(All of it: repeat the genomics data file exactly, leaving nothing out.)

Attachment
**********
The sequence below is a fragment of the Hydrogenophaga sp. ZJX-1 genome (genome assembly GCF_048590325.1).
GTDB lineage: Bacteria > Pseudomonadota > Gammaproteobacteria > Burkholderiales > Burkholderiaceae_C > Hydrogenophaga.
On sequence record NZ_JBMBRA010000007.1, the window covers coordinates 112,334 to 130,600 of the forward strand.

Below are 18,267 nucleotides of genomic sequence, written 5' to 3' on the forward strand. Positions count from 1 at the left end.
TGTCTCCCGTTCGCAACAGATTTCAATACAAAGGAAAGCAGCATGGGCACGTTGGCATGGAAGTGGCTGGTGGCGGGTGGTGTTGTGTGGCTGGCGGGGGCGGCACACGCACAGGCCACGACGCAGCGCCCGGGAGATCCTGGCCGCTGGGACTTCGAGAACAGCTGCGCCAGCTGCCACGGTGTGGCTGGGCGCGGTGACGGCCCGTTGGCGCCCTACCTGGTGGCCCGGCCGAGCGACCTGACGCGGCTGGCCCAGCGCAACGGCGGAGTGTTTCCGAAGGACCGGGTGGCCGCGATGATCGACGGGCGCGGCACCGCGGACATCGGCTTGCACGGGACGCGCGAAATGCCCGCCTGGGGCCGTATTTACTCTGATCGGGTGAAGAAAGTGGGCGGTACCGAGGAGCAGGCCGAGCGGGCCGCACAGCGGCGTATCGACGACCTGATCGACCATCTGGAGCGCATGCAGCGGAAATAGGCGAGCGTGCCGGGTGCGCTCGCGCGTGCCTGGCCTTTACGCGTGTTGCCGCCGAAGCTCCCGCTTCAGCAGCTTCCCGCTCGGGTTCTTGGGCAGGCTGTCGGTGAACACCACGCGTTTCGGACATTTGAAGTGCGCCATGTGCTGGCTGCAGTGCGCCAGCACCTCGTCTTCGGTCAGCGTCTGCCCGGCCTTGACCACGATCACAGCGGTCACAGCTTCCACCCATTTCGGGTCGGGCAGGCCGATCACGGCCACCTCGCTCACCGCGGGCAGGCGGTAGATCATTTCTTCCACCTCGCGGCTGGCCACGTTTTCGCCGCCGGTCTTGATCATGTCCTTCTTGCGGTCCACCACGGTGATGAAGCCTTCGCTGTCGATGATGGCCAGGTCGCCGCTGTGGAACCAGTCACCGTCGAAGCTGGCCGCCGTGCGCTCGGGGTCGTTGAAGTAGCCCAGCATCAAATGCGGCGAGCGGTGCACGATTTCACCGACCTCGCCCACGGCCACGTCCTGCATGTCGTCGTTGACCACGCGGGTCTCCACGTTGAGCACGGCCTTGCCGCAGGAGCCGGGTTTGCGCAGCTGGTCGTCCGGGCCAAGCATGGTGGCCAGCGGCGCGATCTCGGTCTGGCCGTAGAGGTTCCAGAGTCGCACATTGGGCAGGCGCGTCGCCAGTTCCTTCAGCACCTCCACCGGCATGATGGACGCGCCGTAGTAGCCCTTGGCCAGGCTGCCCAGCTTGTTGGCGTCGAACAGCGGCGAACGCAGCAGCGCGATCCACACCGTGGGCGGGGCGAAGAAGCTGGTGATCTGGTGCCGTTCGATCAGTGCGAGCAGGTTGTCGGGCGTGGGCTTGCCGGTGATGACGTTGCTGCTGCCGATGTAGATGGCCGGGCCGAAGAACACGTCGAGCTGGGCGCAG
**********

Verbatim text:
The sequence below is a fragment of the Hydrogenophaga sp. ZJX-1 genome (genome assembly GCF_048590325.1).
GTDB lineage: Bacteria > Pseudomonadota > Gammaproteobacteria > Burkholderiales > Burkholderiaceae_C > Hydrogenophaga.
On sequence record NZ_JBMBRA010000007.1, the window covers coordinates 112,334 to 130,600 of the forward strand.

Below are 18,267 nucleotides of genomic sequence, written 5' to 3' on the forward strand. Positions count from 1 at the left end.
TGTCTCCCGTTCGCAACAGATTTCAATACAAAGGAAAGCAGCATGGGCACGTTGGCATGGAAGTGGCTGGTGGCGGGTGGTGTTGTGTGGCTGGCGGGGGCGGCACACGCACAGGCCACGACGCAGCGCCCGGGAGATCCTGGCCGCTGGGACTTCGAGAACAGCTGCGCCAGCTGCCACGGTGTGGCTGGGCGCGGTGACGGCCCGTTGGCGCCCTACCTGGTGGCCCGGCCGAGCGACCTGACGCGGCTGGCCCAGCGCAACGGCGGAGTGTTTCCGAAGGACCGGGTGGCCGCGATGATCGACGGGCGCGGCACCGCGGACATCGGCTTGCACGGGACGCGCGAAATGCCCGCCTGGGGCCGTATTTACTCTGATCGGGTGAAGAAAGTGGGCGGTACCGAGGAGCAGGCCGAGCGGGCCGCACAGCGGCGTATCGACGACCTGATCGACCATCTGGAGCGCATGCAGCGGAAATAGGCGAGCGTGCCGGGTGCGCTCGCGCGTGCCTGGCCTTTACGCGTGTTGCCGCCGAAGCTCCCGCTTCAGCAGCTTCCCGCTCGGGTTCTTGGGCAGGCTGTCGGTGAACACCACGCGTTTCGGACATTTGAAGTGCGCCATGTGCTGGCTGCAGTGCGCCAGCACCTCGTCTTCGGTCAGCGTCTGCCCGGCCTTGACCACGATCACAGCGGTCACAGCTTCCACCCATTTCGGGTCGGGCAGGCCGATCACGGCCACCTCGCTCACCGCGGGCAGGCGGTAGATCATTTCTTCCACCTCGCGGCTGGCCACGTTTTCGCCGCCGGTCTTGATCATGTCCTTCTTGCGGTCCACCACGGTGATGAAGCCTTCGCTGTCGATGATGGCCAGGTCGCCGCTGTGGAACCAGTCACCGTCGAAGCTGGCCGCCGTGCGCTCGGGGTCGTTGAAGTAGCCCAGCATCAAATGCGGCGAGCGGTGCACGATTTCACCGACCTCGCCCACGGCCACGTCCTGCATGTCGTCGTTGACCACGCGGGTCTCCACGTTGAGCACGGCCTTGCCGCAGGAGCCGGGTTTGCGCAGCTGGTCGTCCGGGCCAAGCATGGTGGCCAGCGGCGCGATCTCGGTCTGGCCGTAGAGGTTCCAGAGTCGCACATTGGGCAGGCGCGTCGCCAGTTCCTTCAGCACCTCCACCGGCATGATGGACGCGCCGTAGTAGCCCTTGGCCAGGCTGCCCAGCTTGTTGGCGTCGAACAGCGGCGAACGCAGCAGCGCGATCCACACCGTGGGCGGGGCGAAGAAGCTGGTGATCTGGTGCCGTTCGATCAGTGCGAGCAGGTTGTCGGGCGTGGGCTTGCCGGTGATGACGTTGCTGCTGCCGATGTAGATGGCCGGGCCGAAGAACACGTCGAGCTGGGCGCAG